Until now, Hg. leucocelaenus has been the only species in the genus with a confirmed presence in Rio Grande do Sul (24). Thus, our data support the role of Hg. leucocelaenus mosquitoes as the primary vector of the sylvan yellow fever in the state. However, this finding could be broadened to include other states in the southern Brazil.
In São Paulo State, entomologic investigations (25) in several municipalities verified that Hg. leucocelaenus was one of the most abundant and most frequently captured species in all studied regions during an outbreak of sylvan yellow fever in 2001, but YFV was only isolated from Hg. janthinomys mosquitoes. The authors of that study demonstrated the capacity of Hg. leucocelaenus to adapt to secondary and degraded environments and, although they collected mosquitoes of other species (Hg. janthynomis/capricornii and Hg. spegazzinii), they highlighted the possibility that Hg. leucocelaenus mosquitoes might also be involved in the maintenance cycle of YFV in the area (25).
All mosquitoes obtained in Caibaté and Coronel Barros municipalities were collected close to the ground in remnants of deciduous forests, surrounded by soy plantations. Because the continuous canopy of these forests does not exceed 20 m (12), and because of the low flight range of Hg. leucocelaenus mosquitoes associated with the active search for blood demonstrated by females (20), sampling mosquitoes at ground level likely enables collection of an a sizeable number of individuals for taxonomic identification and viral isolation. Thus, canopy platforms are not needed, as they are in other regions of the country, to collect Hg. janthinomys and other species. In 2001, when YFV was isolated in 2 pools with 23 mosquitoes, 22 specimens of Hg. leucocelaenus were collected at ground level (7).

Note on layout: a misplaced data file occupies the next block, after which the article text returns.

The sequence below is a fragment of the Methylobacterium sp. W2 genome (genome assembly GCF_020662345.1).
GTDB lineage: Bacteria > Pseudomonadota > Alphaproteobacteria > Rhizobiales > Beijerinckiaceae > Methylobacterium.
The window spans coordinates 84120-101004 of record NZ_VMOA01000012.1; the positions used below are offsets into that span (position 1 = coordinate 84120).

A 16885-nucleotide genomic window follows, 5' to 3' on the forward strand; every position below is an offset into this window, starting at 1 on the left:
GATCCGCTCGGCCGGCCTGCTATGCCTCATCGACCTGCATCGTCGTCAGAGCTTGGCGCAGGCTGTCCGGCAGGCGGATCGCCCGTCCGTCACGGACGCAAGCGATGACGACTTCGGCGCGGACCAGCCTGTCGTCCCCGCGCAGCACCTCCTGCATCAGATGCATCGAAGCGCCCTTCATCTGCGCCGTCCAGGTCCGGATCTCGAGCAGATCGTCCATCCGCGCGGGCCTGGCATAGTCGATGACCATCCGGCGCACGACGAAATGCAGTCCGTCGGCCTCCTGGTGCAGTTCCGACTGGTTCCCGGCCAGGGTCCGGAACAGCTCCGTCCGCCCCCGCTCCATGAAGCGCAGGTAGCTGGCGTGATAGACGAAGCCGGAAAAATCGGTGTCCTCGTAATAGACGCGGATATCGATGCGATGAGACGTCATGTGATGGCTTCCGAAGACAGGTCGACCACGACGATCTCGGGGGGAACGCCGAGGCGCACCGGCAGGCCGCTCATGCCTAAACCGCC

At the Evandro Chagas Institute in northern Brazil (eastern Amazon region), ≈98% of all YFV isolates have been obtained from mosquitoes in the genera Haemagogus and Sabethes. Only occasionally were species from other genera such as Ae. fulvus, Ae. scapularis, and Psorophora albipes found to be infected, but with only 1 isolate (2); thus, these genera lack importance in the maintenance of YFV in nature.
At the Rincão Canta Galo locality, in Coronel Barros municipality, 3 specimens of Ae. serratus were collected from which YFV was isolated (strain BEAR 754957). These mosquitoes inhabit temporary puddles on the ground, are abundant in forest environments, and their feeding activity is diurnal with peaks at dusk. Although the females’ choice of blood meals is eclectic, they prefer to take blood from large mammals (20,26).
Records indicating that mosquito species have been naturally infected with other arboviruses suggest that this species can successfully maintain and transmit other pathogens. Ae. serratus mosquitoes have been found to be naturally infected with Oropouche virus in the Amazon Region (27); with Aura virus in Pará, Brazil, and in Misiones Province, Argentina (28,29); and with Trocara virus in the Amazon regions of Brazil (Pará State) and Peru (30,31). Moreover, Ae. serratus mosquitoes are considered a secondary vector of Ilheus virus (27).
In relation to the molecular study, the distribution of YFV isolates in the present study was monophyletic; they formed a subgroup inside clade I of the South American genotype I. Notably, however, 2 clades (I and II) grouped randomly with strains from different states in Brazil. From these results, we can hypothesize that clades have been formed on the basis of the date of virus circulation and not on the basis of their geographic distribution. Isolates from southern Brazil show an elevated genetic divergence when compared with strains in clade II, designated “Old Pará” by Vasconcelos et al. (33). These results were previously found in the analyses of the junction region N terminal of the nonstructural protein 5/nontranslated 3′ region of 79 samples of YFV from Brazil (33).